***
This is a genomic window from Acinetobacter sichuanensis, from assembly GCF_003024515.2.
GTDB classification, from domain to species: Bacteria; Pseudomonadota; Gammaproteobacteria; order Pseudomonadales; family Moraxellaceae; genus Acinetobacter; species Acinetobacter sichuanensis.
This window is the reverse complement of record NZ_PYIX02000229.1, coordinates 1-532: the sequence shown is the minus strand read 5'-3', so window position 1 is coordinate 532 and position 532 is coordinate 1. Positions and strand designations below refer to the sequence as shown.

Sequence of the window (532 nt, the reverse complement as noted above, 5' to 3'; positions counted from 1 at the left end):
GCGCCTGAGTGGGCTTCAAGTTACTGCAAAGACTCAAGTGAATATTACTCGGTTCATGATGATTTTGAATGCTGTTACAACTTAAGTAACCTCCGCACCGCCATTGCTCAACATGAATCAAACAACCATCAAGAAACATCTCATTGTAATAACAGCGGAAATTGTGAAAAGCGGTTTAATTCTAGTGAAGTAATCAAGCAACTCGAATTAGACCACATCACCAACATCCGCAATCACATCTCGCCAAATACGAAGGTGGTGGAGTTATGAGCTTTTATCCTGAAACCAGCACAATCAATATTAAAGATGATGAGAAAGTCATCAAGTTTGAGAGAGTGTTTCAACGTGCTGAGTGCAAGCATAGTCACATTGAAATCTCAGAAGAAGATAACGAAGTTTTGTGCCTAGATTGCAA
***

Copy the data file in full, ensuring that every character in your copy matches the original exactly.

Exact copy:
This is a genomic window from Acinetobacter sichuanensis, from assembly GCF_003024515.2.
GTDB classification, from domain to species: Bacteria; Pseudomonadota; Gammaproteobacteria; order Pseudomonadales; family Moraxellaceae; genus Acinetobacter; species Acinetobacter sichuanensis.
This window is the reverse complement of record NZ_PYIX02000229.1, coordinates 1-532: the sequence shown is the minus strand read 5'-3', so window position 1 is coordinate 532 and position 532 is coordinate 1. Positions and strand designations below refer to the sequence as shown.

Sequence of the window (532 nt, the reverse complement as noted above, 5' to 3'; positions counted from 1 at the left end):
GCGCCTGAGTGGGCTTCAAGTTACTGCAAAGACTCAAGTGAATATTACTCGGTTCATGATGATTTTGAATGCTGTTACAACTTAAGTAACCTCCGCACCGCCATTGCTCAACATGAATCAAACAACCATCAAGAAACATCTCATTGTAATAACAGCGGAAATTGTGAAAAGCGGTTTAATTCTAGTGAAGTAATCAAGCAACTCGAATTAGACCACATCACCAACATCCGCAATCACATCTCGCCAAATACGAAGGTGGTGGAGTTATGAGCTTTTATCCTGAAACCAGCACAATCAATATTAAAGATGATGAGAAAGTCATCAAGTTTGAGAGAGTGTTTCAACGTGCTGAGTGCAAGCATAGTCACATTGAAATCTCAGAAGAAGATAACGAAGTTTTGTGCCTAGATTGCAA